One journalist discusses alternatives to the grass lawn that dominates the front yard of suburban homes:
Every summer, I imagine a different landscape, one that I do not have to mow. My sunny front lawn would be a great place to grow a vegetable garden: tomatoes, peppers, cucumbers and maybe some chard. But if my dandelions raise eyebrows, imagine the reaction I would get to a raised garden bed just a few feet from the sidewalk…
Ms. Bordessa sees room for edible experimentation, even in the front yard. A clever homeowner could tuck food-bearing alternatives like basil, peppers, eggplant and blueberries into the flower beds without disrupting the neighborhood aesthetic. Grow a fruit tree and the neighbors might even come knocking for a free peach…
But this spring, I decided to plant more and mow less. A local landscaper who specializes in native plants stopped by my house to offer advice. When I suggested the possibility of a vegetable garden in the front, she steered me to the backyard instead, pointing to a narrow swath near the driveway that gets full light. And I could shrink the rest of the back lawn with native plants like sweet fern, sweetbells, witch hazel and silky dogwood that thrive without full sun. In the front, we could expand the existing flower bed and add new ones. She glanced at me and said, “Of course, you’d need to take care of all this.”…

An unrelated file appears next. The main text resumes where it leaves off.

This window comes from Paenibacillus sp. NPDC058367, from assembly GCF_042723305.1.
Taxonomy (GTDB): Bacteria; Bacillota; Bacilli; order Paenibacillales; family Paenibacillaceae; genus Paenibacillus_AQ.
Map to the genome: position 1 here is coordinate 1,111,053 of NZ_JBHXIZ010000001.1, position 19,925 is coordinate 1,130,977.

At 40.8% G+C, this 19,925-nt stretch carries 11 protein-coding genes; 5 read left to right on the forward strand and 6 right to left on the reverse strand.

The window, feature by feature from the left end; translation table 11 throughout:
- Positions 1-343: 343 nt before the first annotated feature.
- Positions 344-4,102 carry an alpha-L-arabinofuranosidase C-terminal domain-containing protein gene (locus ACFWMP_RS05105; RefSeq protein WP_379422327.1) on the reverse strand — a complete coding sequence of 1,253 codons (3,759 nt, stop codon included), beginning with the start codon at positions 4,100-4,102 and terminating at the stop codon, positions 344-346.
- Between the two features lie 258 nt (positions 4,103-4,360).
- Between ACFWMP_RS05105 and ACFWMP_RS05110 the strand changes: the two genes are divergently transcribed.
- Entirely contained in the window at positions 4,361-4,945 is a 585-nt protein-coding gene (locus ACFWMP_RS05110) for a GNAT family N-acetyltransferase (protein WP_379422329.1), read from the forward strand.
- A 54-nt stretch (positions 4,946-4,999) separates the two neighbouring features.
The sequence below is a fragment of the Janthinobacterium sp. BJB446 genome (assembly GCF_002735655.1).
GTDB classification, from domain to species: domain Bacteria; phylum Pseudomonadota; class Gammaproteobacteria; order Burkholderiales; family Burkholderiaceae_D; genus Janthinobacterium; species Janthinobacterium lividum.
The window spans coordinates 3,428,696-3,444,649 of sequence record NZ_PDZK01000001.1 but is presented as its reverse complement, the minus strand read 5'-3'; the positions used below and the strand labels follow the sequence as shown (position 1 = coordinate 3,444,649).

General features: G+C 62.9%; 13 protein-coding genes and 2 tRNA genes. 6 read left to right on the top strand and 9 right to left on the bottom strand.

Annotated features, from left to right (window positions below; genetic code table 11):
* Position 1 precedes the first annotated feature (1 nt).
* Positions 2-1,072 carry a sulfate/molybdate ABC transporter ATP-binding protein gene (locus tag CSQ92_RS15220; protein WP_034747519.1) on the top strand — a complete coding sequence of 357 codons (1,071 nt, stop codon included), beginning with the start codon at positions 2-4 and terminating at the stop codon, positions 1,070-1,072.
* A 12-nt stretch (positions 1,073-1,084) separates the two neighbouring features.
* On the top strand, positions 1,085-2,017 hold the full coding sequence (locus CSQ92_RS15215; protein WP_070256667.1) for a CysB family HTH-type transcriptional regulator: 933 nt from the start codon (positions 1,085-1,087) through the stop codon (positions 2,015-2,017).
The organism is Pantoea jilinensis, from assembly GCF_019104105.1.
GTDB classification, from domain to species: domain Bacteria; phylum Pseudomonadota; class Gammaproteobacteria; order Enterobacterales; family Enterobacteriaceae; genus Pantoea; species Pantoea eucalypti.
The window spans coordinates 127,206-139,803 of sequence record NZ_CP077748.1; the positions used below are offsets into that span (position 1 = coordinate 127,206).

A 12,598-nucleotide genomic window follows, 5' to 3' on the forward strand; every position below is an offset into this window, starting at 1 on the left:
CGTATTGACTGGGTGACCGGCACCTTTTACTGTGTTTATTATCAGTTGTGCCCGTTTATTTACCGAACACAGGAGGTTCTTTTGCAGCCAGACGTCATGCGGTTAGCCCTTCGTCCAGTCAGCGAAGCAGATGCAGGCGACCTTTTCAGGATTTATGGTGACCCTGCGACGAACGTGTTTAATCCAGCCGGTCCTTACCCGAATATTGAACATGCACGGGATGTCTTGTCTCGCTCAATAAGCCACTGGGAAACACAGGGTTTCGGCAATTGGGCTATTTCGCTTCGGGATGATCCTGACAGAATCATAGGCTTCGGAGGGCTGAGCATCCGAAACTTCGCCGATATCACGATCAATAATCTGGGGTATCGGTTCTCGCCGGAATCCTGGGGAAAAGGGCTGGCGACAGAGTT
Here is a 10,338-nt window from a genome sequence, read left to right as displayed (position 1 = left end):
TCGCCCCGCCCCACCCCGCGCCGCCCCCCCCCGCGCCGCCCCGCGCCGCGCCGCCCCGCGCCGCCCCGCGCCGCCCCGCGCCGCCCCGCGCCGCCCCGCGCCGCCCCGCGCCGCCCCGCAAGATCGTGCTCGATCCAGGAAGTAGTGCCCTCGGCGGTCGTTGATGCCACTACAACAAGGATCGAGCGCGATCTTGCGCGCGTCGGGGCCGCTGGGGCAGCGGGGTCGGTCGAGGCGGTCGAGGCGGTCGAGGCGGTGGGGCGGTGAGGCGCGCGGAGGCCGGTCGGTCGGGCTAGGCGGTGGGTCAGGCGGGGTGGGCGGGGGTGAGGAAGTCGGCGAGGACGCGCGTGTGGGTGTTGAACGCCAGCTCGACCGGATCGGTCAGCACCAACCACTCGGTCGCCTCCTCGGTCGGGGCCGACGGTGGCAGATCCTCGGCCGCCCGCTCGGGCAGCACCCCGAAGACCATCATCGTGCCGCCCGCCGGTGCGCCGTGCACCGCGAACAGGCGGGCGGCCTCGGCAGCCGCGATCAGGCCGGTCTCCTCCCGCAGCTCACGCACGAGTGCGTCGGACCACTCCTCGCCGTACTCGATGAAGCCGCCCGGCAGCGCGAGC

That first crop was so tasty that each season the couple expanded their patch, planting beets, squash, cantaloupe, kohlrabi, chard and peppers. The plants filled the backyard and wrapped around the side of the house, generating enough produce to feed five food-insecure families in the area every week. Their ambitions grew with the crops. “If we’re going to do 10 plants, why not 20?” Ms. MacLagan said. “Why not the whole seed packet?”
Since the front lawn is part of the important display from the homeowners to the street, any effort to do something different than normal – grass and some bushes, flowers, and trees within reason – might catch attention. These suggestions about growing food in the front go even further as they alter the front lawn from a symbol of normalcy or class status and change the focus to production. Then, the conversation is not just about aesthetics or fitting in with surrounding lawns; it is about cultivating the land for a more practical rather than symbolic use.
I wonder how many comments or concerns are tied to different aspects of having a front yard garden:
1. Does it matter how much of the lawn is a garden? Is a small garden more acceptable compared to 50% or the full land?
2. Do the kind of fruit and vegetables plants/trees planted matter? Some might be more visible as food producers.
3. Is it better to have all garden plants or would including flowers and other non-producing plants help soften the shock of a garden?